'I was obsessed - let me confess - by cities and settlements in the Central and South Americas that are an enigma to many scholars. I dreamt of their abandonment, their bird-masks, their animal-masks ... Did their inhabitants rebel against the priests, did obscure holocausts occur, civil strife, famine, plague? Was Jonestown the latest manifestation of the breakdown of populations within the hidden flexibilities and inflexibilities of pre-Columbian civilizations? The Maya were certainly one of the great civilizations of ancient America and the fate of their cities - such as Palenque, Chichen Itza, Tikal, Bonampak - has left unanswered questions.'. Bone is narrator and fictional survivor of the mass-suicide at Jonestown in the remote Guyana forest in 1978. In a Dream-book he tries to heal the trauma he suffered and, interweaving past and future, journeys into his childhood and education and explores his association with the charismatic leader, Jonah Jones, in Guyana and America. In setting out his account he is drawn into the Mayan concept of time which twins past and future, giving his narrative the compulsive eloquence of dream. The result is a striking demonstration, after more than thirty years, of the continuing power of Wilson Harris's imagination.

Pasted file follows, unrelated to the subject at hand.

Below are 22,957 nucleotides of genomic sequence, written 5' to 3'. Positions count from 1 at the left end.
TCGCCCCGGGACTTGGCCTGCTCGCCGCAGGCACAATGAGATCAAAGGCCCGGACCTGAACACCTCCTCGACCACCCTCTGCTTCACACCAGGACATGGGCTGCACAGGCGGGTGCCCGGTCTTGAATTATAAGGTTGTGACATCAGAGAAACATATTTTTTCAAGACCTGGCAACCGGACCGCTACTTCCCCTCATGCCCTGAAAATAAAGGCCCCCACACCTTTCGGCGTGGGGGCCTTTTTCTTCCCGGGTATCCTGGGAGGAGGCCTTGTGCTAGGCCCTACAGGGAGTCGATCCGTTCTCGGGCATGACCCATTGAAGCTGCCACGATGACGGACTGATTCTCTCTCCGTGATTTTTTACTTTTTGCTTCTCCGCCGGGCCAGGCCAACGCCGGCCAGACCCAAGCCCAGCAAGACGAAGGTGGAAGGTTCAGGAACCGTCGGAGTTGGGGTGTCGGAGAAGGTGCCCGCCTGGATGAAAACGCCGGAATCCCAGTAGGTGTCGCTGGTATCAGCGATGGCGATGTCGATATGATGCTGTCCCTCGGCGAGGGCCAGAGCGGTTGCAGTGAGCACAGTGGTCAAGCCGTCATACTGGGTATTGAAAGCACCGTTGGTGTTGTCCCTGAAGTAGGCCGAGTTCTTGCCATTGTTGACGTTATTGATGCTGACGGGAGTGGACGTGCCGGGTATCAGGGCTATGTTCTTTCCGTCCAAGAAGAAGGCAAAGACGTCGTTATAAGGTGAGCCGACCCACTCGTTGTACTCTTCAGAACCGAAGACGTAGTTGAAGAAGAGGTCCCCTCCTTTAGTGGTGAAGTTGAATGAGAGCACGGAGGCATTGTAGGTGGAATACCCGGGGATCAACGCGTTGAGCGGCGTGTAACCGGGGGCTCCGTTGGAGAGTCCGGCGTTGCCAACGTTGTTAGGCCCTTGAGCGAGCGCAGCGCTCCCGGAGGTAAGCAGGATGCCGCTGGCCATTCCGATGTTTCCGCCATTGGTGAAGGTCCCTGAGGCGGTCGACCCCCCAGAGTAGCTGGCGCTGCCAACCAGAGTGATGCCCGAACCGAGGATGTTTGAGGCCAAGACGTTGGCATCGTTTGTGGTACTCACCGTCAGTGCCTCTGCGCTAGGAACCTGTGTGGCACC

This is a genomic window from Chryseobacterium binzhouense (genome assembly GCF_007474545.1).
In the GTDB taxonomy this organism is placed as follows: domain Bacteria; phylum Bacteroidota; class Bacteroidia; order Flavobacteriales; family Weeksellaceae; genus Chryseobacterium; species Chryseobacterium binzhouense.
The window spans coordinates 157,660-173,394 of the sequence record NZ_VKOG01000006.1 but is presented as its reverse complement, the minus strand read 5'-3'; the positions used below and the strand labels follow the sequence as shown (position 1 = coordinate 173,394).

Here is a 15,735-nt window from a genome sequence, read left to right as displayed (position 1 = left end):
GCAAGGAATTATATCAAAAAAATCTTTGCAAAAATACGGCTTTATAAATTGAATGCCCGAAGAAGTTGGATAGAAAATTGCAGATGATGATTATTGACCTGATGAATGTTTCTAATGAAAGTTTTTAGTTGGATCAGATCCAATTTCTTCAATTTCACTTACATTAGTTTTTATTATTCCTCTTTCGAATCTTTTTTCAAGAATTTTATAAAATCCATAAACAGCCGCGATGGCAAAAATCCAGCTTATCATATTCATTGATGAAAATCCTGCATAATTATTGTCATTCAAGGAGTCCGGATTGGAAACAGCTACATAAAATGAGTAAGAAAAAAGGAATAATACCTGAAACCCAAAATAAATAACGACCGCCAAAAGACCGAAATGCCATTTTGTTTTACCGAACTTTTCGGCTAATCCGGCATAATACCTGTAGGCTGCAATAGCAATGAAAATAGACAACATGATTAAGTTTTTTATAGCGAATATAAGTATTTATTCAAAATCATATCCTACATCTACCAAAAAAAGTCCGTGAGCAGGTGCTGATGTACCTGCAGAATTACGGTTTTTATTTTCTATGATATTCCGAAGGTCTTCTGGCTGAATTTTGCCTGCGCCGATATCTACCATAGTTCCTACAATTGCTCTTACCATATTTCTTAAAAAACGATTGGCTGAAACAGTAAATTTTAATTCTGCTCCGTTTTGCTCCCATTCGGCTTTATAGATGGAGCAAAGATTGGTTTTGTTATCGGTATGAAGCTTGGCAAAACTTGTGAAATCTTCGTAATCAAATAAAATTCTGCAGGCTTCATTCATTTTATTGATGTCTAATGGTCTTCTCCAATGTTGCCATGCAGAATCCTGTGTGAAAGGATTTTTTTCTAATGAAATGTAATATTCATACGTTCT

Wilson Harris was born in 1921 in the former colony of British Guiana. He was a land surveyor before leaving for England in 1959 to become a full-time writer. His exploration of the dense forests, rivers and vast savannahs of the Guyanese hinterland features prominently in the settings of his fiction. Harris's novels are complex, alluding to diverse mythologies from different cultures, and eschew conventional narration in favour of shifting interwoven voices. His first novel Palace of the Peacock (1960) became the first of The Guyana Quartet, which includes The Far Journey of Oudin (1961), The Whole Armour (1962) and The Secret Ladder (1963). He later wrote The Carnival Trilogy (Carnival (1985), The Infinite Rehearsal (1987) and The Four Banks of the River of Space (1990)). His most recent novels are Jonestown (1996), which tells of the mass-suicide of a thousand followers of cult leader Jim Jones; The Dark Jester (2001), his latest semi-autobiographical novel, The Mask of the Beggar (2003), and one of his most accessible novels in decades, The Ghost of Memory (2006). Wilson Harris also writes non-fiction and critical essays and has been awarded honorary doctorates by several universities, including the University of the West Indies (1984) and the University of Liege (2001). He has twice been winner of the Guyana Prize for Literature.
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